the act of :
in pursuit of the fox.
an effort to secure or attain; quest:
the pursuit of happiness.
any occupation, pastime, or the like, in which a person is engaged regularly or customarily:
an occupation, hobby, or pastime
(in cycling) a race in which the riders set off at intervals along the track and attempt to overtake each other
late 14c., “persecution,” also “action of pursuit,” from Anglo-French purseute, from Old French porsuite “a search, pursuit” (14c., Modern French poursuite), from porsivre (see pursue). Sense of “one’s profession, recreation, etc.” first recorded 1520s. As a type of track cycling race from 1938.
[per-soo] /pərˈsu/ verb (used with object), pursued, pursuing. 1. to follow in order to overtake, capture, kill, etc.; chase. 2. to follow close upon; go with; attend: Bad luck pursued him. 3. to strive to gain; seek to attain or accomplish (an end, object, purpose, etc.). 4. to proceed in accordance with (a method, plan, […]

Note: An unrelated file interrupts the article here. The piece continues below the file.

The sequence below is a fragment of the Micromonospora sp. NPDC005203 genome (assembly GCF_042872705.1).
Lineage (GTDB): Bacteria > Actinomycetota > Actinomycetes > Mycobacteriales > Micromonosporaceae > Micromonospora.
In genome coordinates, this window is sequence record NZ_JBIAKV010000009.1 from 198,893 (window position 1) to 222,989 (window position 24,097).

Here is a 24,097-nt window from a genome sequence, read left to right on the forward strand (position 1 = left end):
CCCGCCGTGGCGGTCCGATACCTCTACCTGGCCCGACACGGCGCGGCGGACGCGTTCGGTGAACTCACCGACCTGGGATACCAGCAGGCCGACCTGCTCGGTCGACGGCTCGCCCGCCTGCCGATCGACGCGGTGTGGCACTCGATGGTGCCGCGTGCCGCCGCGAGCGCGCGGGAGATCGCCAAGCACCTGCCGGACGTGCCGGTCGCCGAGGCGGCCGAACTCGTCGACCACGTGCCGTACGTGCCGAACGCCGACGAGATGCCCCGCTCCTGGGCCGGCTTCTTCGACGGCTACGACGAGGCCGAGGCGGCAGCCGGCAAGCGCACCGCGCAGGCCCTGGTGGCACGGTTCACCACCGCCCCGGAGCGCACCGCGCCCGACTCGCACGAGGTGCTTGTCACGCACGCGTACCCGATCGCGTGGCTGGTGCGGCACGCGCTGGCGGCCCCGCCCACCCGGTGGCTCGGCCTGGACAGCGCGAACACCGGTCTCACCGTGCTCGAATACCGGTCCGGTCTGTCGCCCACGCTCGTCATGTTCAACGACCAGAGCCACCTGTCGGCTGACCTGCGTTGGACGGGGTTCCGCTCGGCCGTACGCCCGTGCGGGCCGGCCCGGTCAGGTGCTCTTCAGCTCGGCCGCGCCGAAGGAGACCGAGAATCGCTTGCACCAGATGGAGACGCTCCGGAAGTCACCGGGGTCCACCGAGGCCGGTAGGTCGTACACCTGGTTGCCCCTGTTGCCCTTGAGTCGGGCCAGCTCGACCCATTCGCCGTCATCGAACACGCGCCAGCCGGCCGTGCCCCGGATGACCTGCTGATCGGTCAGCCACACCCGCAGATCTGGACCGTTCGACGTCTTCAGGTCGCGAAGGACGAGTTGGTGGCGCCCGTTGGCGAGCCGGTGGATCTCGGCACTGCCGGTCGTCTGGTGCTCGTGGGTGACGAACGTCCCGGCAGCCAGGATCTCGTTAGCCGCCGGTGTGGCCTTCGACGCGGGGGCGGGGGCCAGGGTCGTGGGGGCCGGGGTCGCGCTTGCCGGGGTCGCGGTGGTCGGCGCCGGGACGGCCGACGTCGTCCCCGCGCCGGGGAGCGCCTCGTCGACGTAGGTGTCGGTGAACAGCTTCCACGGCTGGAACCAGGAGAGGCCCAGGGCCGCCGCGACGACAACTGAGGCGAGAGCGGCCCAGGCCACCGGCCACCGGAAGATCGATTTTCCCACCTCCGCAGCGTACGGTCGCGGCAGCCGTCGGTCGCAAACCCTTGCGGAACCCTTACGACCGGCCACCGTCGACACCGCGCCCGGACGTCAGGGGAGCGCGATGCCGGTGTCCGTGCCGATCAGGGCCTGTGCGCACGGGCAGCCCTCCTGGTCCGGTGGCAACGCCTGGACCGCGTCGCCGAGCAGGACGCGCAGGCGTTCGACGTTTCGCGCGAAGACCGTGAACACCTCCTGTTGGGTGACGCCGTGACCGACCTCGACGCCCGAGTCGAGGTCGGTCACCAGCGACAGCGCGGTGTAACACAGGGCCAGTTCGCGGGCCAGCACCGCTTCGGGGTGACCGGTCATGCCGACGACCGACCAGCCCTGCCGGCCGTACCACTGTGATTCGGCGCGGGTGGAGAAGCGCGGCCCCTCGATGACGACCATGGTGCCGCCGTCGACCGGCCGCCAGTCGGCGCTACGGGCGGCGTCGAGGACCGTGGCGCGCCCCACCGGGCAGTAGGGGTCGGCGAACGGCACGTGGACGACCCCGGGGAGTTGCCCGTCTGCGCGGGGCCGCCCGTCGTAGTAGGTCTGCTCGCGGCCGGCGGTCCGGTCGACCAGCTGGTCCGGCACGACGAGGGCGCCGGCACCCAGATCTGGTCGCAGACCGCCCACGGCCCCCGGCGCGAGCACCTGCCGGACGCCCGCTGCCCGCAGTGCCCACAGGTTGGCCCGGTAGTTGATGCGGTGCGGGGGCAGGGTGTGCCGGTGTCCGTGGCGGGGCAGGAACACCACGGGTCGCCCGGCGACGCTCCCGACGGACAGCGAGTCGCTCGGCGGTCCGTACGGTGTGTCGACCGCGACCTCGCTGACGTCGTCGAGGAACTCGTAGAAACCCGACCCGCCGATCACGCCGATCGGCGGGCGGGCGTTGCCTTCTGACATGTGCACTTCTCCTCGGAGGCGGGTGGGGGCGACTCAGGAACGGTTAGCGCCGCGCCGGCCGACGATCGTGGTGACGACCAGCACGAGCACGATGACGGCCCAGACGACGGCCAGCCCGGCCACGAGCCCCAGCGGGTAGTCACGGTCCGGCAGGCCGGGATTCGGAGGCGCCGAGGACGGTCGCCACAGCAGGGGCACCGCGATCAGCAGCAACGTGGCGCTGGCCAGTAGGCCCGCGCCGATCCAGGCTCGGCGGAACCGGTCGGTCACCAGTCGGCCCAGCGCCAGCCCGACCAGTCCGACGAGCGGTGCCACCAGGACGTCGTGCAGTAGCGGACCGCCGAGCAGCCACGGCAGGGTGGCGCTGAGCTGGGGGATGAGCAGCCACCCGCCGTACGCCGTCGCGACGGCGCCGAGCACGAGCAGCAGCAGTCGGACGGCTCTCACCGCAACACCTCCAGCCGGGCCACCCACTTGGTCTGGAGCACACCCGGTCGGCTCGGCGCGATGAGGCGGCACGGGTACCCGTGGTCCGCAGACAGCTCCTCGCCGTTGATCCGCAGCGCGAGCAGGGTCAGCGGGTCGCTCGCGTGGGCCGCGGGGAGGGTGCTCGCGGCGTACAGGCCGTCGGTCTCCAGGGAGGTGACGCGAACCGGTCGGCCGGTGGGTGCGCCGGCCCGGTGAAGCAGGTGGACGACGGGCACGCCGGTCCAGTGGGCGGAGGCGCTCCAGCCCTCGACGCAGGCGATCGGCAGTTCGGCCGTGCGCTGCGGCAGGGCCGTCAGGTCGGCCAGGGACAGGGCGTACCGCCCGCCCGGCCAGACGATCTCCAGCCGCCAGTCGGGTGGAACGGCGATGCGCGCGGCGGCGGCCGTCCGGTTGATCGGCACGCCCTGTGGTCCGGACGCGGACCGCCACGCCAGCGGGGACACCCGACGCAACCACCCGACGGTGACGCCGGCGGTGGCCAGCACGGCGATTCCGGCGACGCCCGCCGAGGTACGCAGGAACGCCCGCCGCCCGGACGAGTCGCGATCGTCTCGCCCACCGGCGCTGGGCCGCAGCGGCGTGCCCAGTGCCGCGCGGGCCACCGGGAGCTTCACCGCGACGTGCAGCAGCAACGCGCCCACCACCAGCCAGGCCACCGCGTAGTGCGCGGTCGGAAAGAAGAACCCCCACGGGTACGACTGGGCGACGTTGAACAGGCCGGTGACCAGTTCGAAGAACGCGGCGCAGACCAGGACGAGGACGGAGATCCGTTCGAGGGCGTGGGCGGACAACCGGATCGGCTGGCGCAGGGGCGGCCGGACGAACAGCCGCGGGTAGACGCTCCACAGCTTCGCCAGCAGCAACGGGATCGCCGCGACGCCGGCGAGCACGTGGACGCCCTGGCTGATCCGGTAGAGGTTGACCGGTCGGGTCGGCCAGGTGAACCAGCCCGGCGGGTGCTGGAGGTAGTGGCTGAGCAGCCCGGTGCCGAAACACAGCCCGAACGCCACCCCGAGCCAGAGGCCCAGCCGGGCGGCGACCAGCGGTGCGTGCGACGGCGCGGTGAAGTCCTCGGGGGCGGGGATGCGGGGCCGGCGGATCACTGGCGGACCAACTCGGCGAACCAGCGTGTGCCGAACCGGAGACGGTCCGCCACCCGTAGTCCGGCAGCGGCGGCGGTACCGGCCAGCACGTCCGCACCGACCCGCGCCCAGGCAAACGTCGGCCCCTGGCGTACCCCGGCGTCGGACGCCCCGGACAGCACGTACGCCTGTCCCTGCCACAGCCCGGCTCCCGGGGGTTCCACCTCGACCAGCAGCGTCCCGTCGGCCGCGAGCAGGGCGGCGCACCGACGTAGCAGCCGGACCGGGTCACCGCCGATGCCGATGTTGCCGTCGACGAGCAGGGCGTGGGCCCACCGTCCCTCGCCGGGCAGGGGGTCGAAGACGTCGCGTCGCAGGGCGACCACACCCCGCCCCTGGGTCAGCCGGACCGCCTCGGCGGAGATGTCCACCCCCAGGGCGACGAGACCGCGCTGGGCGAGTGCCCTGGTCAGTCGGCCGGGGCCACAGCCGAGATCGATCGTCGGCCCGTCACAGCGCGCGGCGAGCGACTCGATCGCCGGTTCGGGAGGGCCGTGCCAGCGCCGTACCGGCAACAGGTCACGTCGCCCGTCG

[pur-swi-vuh nt] /ˈpɜr swɪ vənt/ noun 1. a heraldic officer of the lowest class, ranking below a herald. 2. an official attendant on heralds. 3. any attendant or follower. /ˈpɜːsɪvənt/ noun 1. the lowest rank of heraldic officer 2. (history) a state or royal messenger 3. (history) a follower or attendant
noun, Military. 1. (formerly) an armed airplane designed for speed and maneuverability in fighting enemy aircraft.
[pur-see] /ˈpɜr si/ adjective, pursier, pursiest. 1. short-winded, especially from corpulence or fatness. 2. corpulent or fat. [pur-see] /ˈpɜr si/ adjective, pursier, pursiest. 1. vain about one’s wealth; purse-proud. /ˈpɜːsɪ/ adjective 1. short-winded 2. (archaic) fat; overweight